Though that last Barcelona evening’s chorizo was not as good as the first, I did try some bacalo, dried salted cod, in fried balls as well as some fresh fish. The fresh cod was drizzled in olive oil and white vinegar and while not my favorite dish, was piquant and interesting. I had various and sundry other tapas that night but what stands out in my mind is actually the simple tomato bread that they served. Counter to most American restaurants that give you bread sticks or rolls free, European restaurants tend to offer appetizers that you have to pay for but if you are not savy seem gratis. While I know this, I allowed myself to be served the tomato bread and I am glad I did. It was mild, pleasant and smoky from the grill; a lovely little thing to nosh while people watching and sipping wine.
I moved on from Barcelona and enjoyed sunny beautiful days at the dramatic Arts and Sciences complex in Valencia, blue skies and fragrant flowers at the Alhambra in Granada and then made my way to Sevilla, expecting it to be an enchanting city from the Middle Ages. Due to the confluence of illness, holy week, heat and hunger, Sevilla was horrible. I arrived by train from Granada around 4 in the afternoon and having read my guide book assiduously, got the appropriate bus and was duly enjoying the novelty of the city.
All told, seven or so hours after I left Granada, I was able to lay my bags down and set off unlabored into the Sevillian streets in search of food and holy entertainment.
I had read about the small establishments that sold montaditos (another kind of tapas) and I hunted them down. Along the way, I was amused by the holy week processions and stopped to take some pictures while I enjoyed the sunshine.
Because so many wonderful things I had in Spain were grilled and this is the season, I thought it apt to offer the simplest of grilled dishes. If you are familiar with Italian bruschetta, this is similar but without all of the mess of toppings. Tomato bread is a simple start to lots of meals and would be a nice accompaniment to grilled seasonal veggies, fish, chicken or virtually anything. Grilled shrimp (gambas a la plancha) is a quintessential Spanish dish and would go well with this and can undoubtedly be found in a variety of cookbooks and websites. The essence of this dish is vibrant products and some hot coals.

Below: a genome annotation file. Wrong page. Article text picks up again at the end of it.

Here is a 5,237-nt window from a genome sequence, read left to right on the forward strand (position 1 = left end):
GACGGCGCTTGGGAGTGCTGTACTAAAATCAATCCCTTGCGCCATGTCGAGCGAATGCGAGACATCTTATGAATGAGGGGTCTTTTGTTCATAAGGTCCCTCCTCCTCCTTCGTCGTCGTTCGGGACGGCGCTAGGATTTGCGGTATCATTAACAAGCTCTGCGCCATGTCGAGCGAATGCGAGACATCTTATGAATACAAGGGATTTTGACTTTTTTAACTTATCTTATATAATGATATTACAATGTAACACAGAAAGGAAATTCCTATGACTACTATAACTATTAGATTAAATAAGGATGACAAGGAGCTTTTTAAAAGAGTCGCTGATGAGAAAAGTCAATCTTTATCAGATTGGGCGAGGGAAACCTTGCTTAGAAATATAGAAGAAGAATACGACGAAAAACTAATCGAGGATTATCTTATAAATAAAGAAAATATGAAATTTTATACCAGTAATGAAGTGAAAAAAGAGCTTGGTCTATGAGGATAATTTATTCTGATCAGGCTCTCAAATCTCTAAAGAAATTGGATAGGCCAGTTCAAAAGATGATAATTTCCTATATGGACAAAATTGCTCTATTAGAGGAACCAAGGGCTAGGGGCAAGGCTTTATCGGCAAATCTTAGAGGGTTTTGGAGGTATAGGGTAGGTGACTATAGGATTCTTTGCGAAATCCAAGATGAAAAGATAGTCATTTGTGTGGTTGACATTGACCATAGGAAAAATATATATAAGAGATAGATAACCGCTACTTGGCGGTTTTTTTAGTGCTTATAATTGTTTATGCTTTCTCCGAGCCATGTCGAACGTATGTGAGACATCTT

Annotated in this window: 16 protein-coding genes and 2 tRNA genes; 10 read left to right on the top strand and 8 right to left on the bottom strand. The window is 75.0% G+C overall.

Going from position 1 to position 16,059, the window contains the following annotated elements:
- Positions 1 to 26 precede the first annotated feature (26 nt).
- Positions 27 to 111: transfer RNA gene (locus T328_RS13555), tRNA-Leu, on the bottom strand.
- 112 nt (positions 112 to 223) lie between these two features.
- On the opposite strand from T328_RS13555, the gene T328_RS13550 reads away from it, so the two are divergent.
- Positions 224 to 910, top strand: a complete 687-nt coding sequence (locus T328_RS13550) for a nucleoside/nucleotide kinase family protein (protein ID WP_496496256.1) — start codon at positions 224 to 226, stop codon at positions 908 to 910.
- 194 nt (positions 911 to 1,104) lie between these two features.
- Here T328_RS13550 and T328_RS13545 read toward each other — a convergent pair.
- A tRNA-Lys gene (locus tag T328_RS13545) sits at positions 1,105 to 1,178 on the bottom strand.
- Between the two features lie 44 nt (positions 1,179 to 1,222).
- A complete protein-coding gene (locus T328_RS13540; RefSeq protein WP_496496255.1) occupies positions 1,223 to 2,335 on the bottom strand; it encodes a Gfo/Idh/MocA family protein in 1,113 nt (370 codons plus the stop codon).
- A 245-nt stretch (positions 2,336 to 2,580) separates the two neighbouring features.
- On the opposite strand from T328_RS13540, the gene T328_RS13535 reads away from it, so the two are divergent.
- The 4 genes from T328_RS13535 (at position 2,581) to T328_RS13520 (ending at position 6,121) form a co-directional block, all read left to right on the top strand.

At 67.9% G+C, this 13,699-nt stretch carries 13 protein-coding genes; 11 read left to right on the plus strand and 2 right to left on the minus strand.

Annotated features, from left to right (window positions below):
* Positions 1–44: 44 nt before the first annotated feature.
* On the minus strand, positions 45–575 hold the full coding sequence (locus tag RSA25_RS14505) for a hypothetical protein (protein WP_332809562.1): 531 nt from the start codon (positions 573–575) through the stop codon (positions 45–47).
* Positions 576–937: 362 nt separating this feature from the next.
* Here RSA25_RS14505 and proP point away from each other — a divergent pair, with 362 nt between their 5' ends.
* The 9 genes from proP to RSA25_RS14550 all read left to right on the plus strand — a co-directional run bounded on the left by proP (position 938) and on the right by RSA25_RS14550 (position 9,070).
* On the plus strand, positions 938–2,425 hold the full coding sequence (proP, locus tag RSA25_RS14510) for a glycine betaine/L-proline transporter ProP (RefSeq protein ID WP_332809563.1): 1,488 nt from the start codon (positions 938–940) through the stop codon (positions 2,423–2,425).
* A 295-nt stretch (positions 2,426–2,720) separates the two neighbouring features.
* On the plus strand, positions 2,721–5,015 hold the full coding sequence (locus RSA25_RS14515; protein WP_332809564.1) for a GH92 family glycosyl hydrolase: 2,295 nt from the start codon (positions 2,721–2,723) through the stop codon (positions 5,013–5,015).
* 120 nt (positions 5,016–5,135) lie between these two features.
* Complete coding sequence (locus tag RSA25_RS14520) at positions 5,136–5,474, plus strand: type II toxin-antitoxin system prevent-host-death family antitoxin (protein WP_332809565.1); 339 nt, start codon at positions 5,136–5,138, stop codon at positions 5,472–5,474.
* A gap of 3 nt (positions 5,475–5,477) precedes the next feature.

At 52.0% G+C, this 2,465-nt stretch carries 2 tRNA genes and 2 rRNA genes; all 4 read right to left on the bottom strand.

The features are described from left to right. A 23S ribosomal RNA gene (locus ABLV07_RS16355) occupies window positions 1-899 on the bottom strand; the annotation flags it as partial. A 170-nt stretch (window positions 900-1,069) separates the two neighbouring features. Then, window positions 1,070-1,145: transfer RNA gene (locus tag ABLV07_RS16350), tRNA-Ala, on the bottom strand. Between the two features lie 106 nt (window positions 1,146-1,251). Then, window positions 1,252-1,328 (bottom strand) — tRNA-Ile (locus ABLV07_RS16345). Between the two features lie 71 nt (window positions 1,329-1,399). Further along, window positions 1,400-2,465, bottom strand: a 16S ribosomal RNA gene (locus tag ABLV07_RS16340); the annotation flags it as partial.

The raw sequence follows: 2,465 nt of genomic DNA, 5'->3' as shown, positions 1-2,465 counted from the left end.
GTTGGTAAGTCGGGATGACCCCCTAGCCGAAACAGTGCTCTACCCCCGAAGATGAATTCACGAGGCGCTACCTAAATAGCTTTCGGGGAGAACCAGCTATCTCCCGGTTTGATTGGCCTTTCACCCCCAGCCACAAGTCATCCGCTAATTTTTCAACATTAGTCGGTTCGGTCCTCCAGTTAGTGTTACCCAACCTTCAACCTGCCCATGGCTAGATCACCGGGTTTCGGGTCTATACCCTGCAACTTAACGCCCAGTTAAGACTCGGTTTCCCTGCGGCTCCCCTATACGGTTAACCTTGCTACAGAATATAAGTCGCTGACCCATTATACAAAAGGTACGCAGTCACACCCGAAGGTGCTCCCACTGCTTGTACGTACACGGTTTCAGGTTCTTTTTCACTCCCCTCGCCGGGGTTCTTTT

Pan Con Tomate (Spanish Tomato Bread)
1 loaf crusty bread
1-2 cloves garlic
1 juicy ripe tomato
Salt and pepper
Good quality (extra virgin) olive oil
Heat your grill (outdoor is eminently preferable), broil or toast. The bread can be anything you like but French bread, an Italian loaf, ciabatta, or something in that range is perfect. Slice about ½ inch thick. If using a crusty French bread loaf, this dish isn’t meant to be too crunchy. Cut thinly and diagonal so that you have a lot more white middle part than you do crust. If you are using a ciabatta-like roll, slice horizontally with the same principle, more middle than crust.
When the grill is heated, grill bread until toasted, but not crunchy, on both sides. Taking a garlic clove from a head (don’t use anything prepackaged or from a jar), smash the shell with the flat side of a large knife and peel. Rub the smashed clove over the bread slices. Drizzle good tasty olive oil over the slices and sprinkle salt and black pepper as desired. The tomato is a crucial part of this dish; use a fresh, ripe summer tomato, not one of those things you buy in sanitized clear plastic containers. Take advantage of your neighbors, your garden or road-side stands for the freshest. Cut the tomato in half and squeeze while rubbing the tomato over toasted bread slices so that the pulp saturates the bread (use the meat of the tomato for other purposes). Divertirse (Enjoy)!